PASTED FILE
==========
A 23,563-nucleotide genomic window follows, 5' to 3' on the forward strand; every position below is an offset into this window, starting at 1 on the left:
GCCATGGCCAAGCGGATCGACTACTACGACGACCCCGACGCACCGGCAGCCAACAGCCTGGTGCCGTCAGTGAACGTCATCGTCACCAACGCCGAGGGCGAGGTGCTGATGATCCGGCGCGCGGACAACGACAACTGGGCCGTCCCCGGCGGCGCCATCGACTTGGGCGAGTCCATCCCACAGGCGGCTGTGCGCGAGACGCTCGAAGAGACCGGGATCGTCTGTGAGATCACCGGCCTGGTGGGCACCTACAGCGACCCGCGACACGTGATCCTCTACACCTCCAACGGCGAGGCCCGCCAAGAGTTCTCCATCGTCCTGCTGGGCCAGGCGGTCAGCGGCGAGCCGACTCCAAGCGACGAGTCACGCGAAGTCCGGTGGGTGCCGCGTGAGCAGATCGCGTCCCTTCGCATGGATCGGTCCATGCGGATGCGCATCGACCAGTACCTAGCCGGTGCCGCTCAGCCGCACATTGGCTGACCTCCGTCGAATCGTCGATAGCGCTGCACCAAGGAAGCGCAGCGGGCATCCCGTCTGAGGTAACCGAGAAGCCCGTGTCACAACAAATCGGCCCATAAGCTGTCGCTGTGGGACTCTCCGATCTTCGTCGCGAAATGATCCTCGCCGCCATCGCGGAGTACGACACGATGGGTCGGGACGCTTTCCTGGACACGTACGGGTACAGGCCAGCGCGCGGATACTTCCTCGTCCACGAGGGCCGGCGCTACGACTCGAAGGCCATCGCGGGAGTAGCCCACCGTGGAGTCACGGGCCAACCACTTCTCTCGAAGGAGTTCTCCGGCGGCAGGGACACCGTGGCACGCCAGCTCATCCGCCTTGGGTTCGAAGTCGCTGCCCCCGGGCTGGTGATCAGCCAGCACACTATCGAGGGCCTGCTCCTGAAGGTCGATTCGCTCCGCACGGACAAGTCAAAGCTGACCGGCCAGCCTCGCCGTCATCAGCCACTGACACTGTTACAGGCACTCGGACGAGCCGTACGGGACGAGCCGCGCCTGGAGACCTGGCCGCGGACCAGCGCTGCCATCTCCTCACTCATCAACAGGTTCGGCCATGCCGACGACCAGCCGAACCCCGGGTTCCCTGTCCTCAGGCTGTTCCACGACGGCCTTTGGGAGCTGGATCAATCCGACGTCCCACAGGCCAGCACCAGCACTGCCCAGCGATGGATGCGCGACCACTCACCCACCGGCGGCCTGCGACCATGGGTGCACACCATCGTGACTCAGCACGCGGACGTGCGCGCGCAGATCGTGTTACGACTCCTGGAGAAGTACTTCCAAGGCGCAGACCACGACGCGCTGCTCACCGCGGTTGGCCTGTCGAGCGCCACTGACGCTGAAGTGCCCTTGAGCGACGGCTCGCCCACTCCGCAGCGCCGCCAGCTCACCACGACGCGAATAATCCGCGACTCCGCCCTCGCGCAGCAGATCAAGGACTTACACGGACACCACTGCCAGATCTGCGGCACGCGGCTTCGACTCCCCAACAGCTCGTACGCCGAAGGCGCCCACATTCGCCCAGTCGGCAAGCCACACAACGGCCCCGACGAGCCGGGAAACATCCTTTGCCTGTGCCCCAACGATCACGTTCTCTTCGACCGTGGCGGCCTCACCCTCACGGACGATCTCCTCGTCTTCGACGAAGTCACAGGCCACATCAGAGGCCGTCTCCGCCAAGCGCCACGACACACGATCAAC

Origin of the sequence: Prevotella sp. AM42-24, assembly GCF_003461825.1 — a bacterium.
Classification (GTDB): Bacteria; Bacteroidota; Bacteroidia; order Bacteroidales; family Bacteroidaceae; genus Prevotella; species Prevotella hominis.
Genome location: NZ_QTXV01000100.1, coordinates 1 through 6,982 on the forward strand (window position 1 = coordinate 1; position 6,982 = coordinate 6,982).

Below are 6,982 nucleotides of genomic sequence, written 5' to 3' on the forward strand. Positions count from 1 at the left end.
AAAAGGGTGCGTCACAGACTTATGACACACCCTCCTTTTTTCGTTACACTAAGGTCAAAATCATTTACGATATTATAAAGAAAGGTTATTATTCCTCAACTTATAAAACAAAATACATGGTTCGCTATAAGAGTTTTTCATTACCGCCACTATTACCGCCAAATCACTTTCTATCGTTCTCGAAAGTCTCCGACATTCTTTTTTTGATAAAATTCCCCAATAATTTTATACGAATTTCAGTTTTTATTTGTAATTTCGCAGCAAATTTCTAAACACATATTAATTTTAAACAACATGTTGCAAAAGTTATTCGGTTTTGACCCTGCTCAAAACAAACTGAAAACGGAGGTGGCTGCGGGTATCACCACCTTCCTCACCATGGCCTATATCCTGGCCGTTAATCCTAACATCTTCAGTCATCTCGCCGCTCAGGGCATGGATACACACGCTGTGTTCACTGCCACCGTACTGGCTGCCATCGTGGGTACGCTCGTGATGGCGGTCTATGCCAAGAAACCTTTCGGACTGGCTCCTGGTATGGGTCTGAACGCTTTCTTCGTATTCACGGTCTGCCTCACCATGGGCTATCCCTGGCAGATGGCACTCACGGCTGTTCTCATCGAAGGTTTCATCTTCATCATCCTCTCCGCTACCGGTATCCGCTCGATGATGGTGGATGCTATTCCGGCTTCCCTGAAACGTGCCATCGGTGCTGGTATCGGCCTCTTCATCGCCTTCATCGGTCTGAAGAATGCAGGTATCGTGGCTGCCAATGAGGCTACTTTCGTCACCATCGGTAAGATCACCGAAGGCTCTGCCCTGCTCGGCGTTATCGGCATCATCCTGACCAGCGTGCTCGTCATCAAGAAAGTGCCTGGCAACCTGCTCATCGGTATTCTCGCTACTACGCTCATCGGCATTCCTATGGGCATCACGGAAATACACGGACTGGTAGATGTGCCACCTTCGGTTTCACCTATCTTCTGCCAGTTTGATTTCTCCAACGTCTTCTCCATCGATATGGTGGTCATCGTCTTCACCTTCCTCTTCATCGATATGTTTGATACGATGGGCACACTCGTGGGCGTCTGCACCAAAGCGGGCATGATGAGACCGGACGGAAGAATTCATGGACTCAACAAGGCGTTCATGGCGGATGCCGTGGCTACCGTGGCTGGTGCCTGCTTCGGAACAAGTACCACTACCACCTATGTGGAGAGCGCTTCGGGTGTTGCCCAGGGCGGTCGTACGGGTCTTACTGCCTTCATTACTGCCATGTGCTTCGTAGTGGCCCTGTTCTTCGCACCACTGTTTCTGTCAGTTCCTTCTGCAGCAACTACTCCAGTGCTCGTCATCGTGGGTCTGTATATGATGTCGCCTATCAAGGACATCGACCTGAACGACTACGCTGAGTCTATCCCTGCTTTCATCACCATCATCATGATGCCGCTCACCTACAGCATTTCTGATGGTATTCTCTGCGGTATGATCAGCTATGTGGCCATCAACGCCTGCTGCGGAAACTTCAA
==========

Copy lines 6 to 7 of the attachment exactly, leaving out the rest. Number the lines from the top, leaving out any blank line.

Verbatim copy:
Below are 6,982 nucleotides of genomic sequence, written 5' to 3' on the forward strand. Positions count from 1 at the left end.
AAAAGGGTGCGTCACAGACTTATGACACACCCTCCTTTTTTCGTTACACTAAGGTCAAAATCATTTACGATATTATAAAGAAAGGTTATTATTCCTCAACTTATAAAACAAAATACATGGTTCGCTATAAGAGTTTTTCATTACCGCCACTATTACCGCCAAATCACTTTCTATCGTTCTCGAAAGTCTCCGACATTCTTTTTTTGATAAAATTCCCCAATAATTTTATACGAATTTCAGTTTTTATTTGTAATTTCGCAGCAAATTTCTAAACACATATTAATTTTAAACAACATGTTGCAAAAGTTATTCGGTTTTGACCCTGCTCAAAACAAACTGAAAACGGAGGTGGCTGCGGGTATCACCACCTTCCTCACCATGGCCTATATCCTGGCCGTTAATCCTAACATCTTCAGTCATCTCGCCGCTCAGGGCATGGATACACACGCTGTGTTCACTGCCACCGTACTGGCTGCCATCGTGGGTACGCTCGTGATGGCGGTCTATGCCAAGAAACCTTTCGGACTGGCTCCTGGTATGGGTCTGAACGCTTTCTTCGTATTCACGGTCTGCCTCACCATGGGCTATCCCTGGCAGATGGCACTCACGGCTGTTCTCATCGAAGGTTTCATCTTCATCATCCTCTCCGCTACCGGTATCCGCTCGATGATGGTGGATGCTATTCCGGCTTCCCTGAAACGTGCCATCGGTGCTGGTATCGGCCTCTTCATCGCCTTCATCGGTCTGAAGAATGCAGGTATCGTGGCTGCCAATGAGGCTACTTTCGTCACCATCGGTAAGATCACCGAAGGCTCTGCCCTGCTCGGCGTTATCGGCATCATCCTGACCAGCGTGCTCGTCATCAAGAAAGTGCCTGGCAACCTGCTCATCGGTATTCTCGCTACTACGCTCATCGGCATTCCTATGGGCATCACGGAAATACACGGACTGGTAGATGTGCCACCTTCGGTTTCACCTATCTTCTGCCAGTTTGATTTCTCCAACGTCTTCTCCATCGATATGGTGGTCATCGTCTTCACCTTCCTCTTCATCGATATGTTTGATACGATGGGCACACTCGTGGGCGTCTGCACCAAAGCGGGCATGATGAGACCGGACGGAAGAATTCATGGACTCAACAAGGCGTTCATGGCGGATGCCGTGGCTACCGTGGCTGGTGCCTGCTTCGGAACAAGTACCACTACCACCTATGTGGAGAGCGCTTCGGGTGTTGCCCAGGGCGGTCGTACGGGTCTTACTGCCTTCATTACTGCCATGTGCTTCGTAGTGGCCCTGTTCTTCGCACCACTGTTTCTGTCAGTTCCTTCTGCAGCAACTACTCCAGTGCTCGTCATCGTGGGTCTGTATATGATGTCGCCTATCAAGGACATCGACCTGAACGACTACGCTGAGTCTATCCCTGCTTTCATCACCATCATCATGATGCCGCTCACCTACAGCATTTCTGATGGTATTCTCTGCGGTATGATCAGCTATGTGGCCATCAACGCCTGCTGCGGAAACTTCAA